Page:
Ostracism (Greek: οστρακισμός ostrakismos) was a procedure under the Athenian democracy in which a prominent citizen could be expelled from the city-state of Athens for ten years. While some instances clearly expressed popular anger at the victim, ostracism was often used pre-emptively. It was used as a way of defusing major confrontations between rival politicians (by removing one of them from the scene), neutralizing someone thought to be a threat to the state, or exiling a potential tyrant. Crucially, ostracism had no relation to the processes of justice. There was no charge or defence, and the exile was not in fact a penalty; it was simply a command from the Athenian people that one of their number be gone for ten years.

They don't have to commit a "crime." They don't have to be "in power." And there doesn't have to be any trial. Enough of us have to agree that some people ought not to be allowed to live among us. How beautiful is that? I have a potsherd here with Alberto Gonzales' name already scratched on it...

More from the NYT Story:
>Others in A.I.G.’s neighborhood were clearly angry. Tamara King, an immigration specialist at a health care company whose office is adjacent to the A.I.G. quarters, said she feels disgust each time she walks past it.

"You don’t want to associate with them because it’s not a reflection on the state, it’s not a reflection on us," she said. But she added, “You have so many people out of a job, and these people think they can take the money and run." [Italics mine]

I don't think any of us should want to associate with people like that, Ms. King.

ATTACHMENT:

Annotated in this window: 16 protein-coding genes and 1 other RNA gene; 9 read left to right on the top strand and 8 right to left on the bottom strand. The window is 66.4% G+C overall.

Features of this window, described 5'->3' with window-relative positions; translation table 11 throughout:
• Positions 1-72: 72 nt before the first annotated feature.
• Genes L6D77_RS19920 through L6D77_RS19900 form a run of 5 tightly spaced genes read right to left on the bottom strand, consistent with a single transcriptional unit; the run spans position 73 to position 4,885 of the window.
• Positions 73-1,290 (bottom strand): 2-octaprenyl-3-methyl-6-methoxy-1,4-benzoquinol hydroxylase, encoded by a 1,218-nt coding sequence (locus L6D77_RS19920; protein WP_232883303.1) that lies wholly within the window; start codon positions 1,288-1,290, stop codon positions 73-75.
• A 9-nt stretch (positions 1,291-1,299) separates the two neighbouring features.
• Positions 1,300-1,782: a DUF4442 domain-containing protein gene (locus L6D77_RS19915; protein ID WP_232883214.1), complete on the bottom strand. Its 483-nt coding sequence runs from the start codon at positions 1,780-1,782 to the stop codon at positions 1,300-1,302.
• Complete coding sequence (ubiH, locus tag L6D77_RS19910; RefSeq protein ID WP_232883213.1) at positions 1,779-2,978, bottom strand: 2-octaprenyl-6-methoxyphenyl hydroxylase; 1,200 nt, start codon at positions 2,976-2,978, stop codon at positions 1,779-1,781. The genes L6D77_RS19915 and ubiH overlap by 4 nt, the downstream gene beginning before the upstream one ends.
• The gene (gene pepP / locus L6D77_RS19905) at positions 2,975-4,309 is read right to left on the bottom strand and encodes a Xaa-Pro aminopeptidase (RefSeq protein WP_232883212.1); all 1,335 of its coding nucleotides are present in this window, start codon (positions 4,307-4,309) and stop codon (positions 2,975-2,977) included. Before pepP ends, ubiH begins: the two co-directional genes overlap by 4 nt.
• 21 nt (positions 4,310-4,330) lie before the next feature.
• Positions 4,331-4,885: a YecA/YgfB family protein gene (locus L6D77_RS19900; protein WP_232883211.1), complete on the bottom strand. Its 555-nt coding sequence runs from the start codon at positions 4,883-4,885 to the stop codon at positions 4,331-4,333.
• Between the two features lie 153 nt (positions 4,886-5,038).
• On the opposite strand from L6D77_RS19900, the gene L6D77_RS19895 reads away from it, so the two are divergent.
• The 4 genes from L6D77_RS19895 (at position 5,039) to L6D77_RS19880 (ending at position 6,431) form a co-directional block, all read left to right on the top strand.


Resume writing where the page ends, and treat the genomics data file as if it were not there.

It is unfortunate that some people working for these companies who are innocent of any real wrongdoing are being ostracized, and I certainly don't condone threats to a person or (can you believe it?) their children, but I can surely get behind a group of people standing in front of the house of an AIG exec with sign protesting their actions, policies, and arrogance. How is that exec going to explain a peaceful protest to his/her daughter? Night after night? Sure, they'll probably lie to her too, but the idea is making bad people feel ashamed of having done bad. Its one of the few motivators we as a society have left to dissuade people from committing certain crimes?

After all, if they get thier kicks from driving out of thier long driveway in thier long white limo, how much satisfaction will there be if, instead of envy, they are greeted with jeers and tomatoes? And the important bit is that they know they've done something wrong. They can't hide behind anonymity (like drug dealers), or ambiguity, because these are prominent people who aspire to status. I think a lot fewer of these scumbags will behave this way if they fear they'll be stripped of thier right to strut if we all know how they got thier money...

I'll be the first to say that this kind of... direct personal protest is problematic. Throughout history, this kind of protest was what we now call persecution- think Witch trials or pogroms- but I also think that our society is sorely missing a much-needed sense of responsibility for...well, everybody.

I want a national database of where disgraced former Bush Administration officials are working today, so we can all avoid doing business with those companies, and the companies that still do. I want to know who thinks its a great idea to hire a CEO who's made billions while effectively burning down the house we live in. And I want enough of us to vote with our pocketbooks, and stop giving our money to companies who support people whom they ought to be ashamed to associate with. If they're not... we won't give them our business.

Let's bring back some form of ostracim. Our first nominees can be anyone from AIG who took, and kept, a ludicuos "bonus" after we taxpayers bailed out the company they ran into the ground, to the detriment of us all.